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*We test color accuracy by shooting a Gretag-Macbeth color chart, under controlled lighting, and analyzing images of the chart with Imatest software. The Gretag-Macbeth chart is an industry-standard target, which includes swatches of colors that are challenging to reproduce and important for pleasing color performance. In the chart below, the large squares show the color as the E-330 captured them. The smaller, inner squares show the colors as they should have been reproduced, and the rectangles show the ideal corrected for luminance, but not hue or chroma.
The second chart illustrates the same test, but plots the colors on a gamut map. Each small square shows where the ideal colors land, and the circles show where the E-330's colors are. The length of the lines between the squares and circles indicates the degree of error in the E-330's color. The closer a spot is to the center of the chart, the less saturated it is. If the line between the circle and the square runs tangent to the center – clockwise or counter-clockwise, rather than in or out – the hue is shifted.
The E-330 gets saturation just about perfect – 100.2 percent saturation is unusually good. Unfortunately, it shifts the colors significantly, earning a high 6.85 color error score. We shot our best image at ISO 100, with noise reduction on.
**Still Life Scene **
We photographed our colorful still life scene with the EVOLT E-330 and the 14-45mm kit lens under tungsten light. Click on the image below for a link to the full-resolution shot.
Resolution / Sharpness*(3.47)
*We test resolution by shooting an industry-standard test chart under controlled lighting, with the camera on a sturdy tripod, using the camera's self-timer to limit vibration as much as possible. We shoot the chart at a range of focal lengths and apertures, then analyze the images with Imatest software. Imatest delivers results in "line widths per picture height," a measure that we can use to compare cameras with varying sensor sizes. We report the best results we can achieve.
Click on the chart above to view the full resolution file](http://www.digitalcamerainfo.com/viewer.php?picture=E330-ResCH-LG.jpg)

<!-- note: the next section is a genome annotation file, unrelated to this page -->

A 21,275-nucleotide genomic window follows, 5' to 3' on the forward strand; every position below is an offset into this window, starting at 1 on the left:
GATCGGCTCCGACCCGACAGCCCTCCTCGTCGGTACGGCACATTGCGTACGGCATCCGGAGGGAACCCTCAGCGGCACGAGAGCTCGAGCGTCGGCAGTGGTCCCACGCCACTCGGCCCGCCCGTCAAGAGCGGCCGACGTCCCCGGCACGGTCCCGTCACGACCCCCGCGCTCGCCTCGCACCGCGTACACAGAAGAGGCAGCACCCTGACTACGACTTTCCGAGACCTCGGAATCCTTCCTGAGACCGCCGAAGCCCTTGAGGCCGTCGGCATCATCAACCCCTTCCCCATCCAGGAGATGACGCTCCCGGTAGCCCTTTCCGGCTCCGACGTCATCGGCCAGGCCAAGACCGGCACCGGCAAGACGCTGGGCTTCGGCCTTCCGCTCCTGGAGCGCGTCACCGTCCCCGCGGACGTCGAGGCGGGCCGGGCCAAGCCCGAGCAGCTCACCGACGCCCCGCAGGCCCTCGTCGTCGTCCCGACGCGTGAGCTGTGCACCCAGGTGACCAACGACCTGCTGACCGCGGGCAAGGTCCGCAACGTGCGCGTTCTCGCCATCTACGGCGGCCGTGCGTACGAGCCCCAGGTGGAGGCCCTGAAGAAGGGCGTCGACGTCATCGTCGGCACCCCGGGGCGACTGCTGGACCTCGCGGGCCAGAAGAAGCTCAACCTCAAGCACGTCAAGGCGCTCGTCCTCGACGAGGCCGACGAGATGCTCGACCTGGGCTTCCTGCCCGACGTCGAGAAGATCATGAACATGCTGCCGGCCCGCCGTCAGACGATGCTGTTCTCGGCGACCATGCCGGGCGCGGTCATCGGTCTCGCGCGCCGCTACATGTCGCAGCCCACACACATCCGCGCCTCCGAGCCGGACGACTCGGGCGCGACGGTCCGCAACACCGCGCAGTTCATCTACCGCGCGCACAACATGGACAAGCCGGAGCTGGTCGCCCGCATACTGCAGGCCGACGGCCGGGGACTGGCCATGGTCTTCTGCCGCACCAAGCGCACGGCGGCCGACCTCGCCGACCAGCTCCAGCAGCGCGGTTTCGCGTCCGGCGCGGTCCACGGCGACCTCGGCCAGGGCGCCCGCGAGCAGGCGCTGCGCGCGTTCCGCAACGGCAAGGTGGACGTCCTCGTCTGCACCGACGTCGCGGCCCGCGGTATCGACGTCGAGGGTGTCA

The E-330 delivered 1432 lw/ph horizontal, with 6.08% under-sharpening and 1413 lw/ph vertical with 6.43% under-sharpening. These results are not very impressive, however, users can eke out a bit more apparent sharpness digitally in post-processing, even with out-of-camera JPEGs.
**Noise – Auto ISO ***(9.46)
*The EVOLT E-330's auto ISO noise performance is among the best we have ever recorded, primarily because the E-330 set the ISO to 100, its minimum value.
"Noise" looks a bit like grain in a film photograph or static on a television image. It is basically the variations in tone that the camera's electronics add to the image.
Noise – Manual ISO* (11.07)
*Noise was a real problem for the EVOLT E-300, the E-330's predecessor. Fortunately, Olympus has made great strides in cleaning up the noise issue with this new camera. The E-330's score is certainly competitive in its category, and, more important, good enough that noise won't be a distraction in prints.
Image noise in some cameras looks very much like film grain, and, in those cases, can actually be appealing to users who want a gritty feel to their pictures. It might be too much to call this an advantage, but it's a quirk. The EVOLT E-330 doesn't have it. Though its noise is reduced, compared to the E300, it remains blotchy, and looks more electronic than some other cameras' noise.
Low Light Performance*(6.0)*
We tested the EVOLT E-330 in low light settings ranging from 60 lux, which is enough light to read by comfortably, to 30, 15 and 5 lux. 5 lux is about the light level in a room lit by one of two candles, and is challenging for any digital camera. We set the E-330 to ISO 400 and shot at a range of shutter speeds. We test many DSLRs at ISO 1600, but chose not to do that with the E-330 because Olympus warns that its settings above 400 are an extended range and the manual has reservations about image quality at the highest ISOs.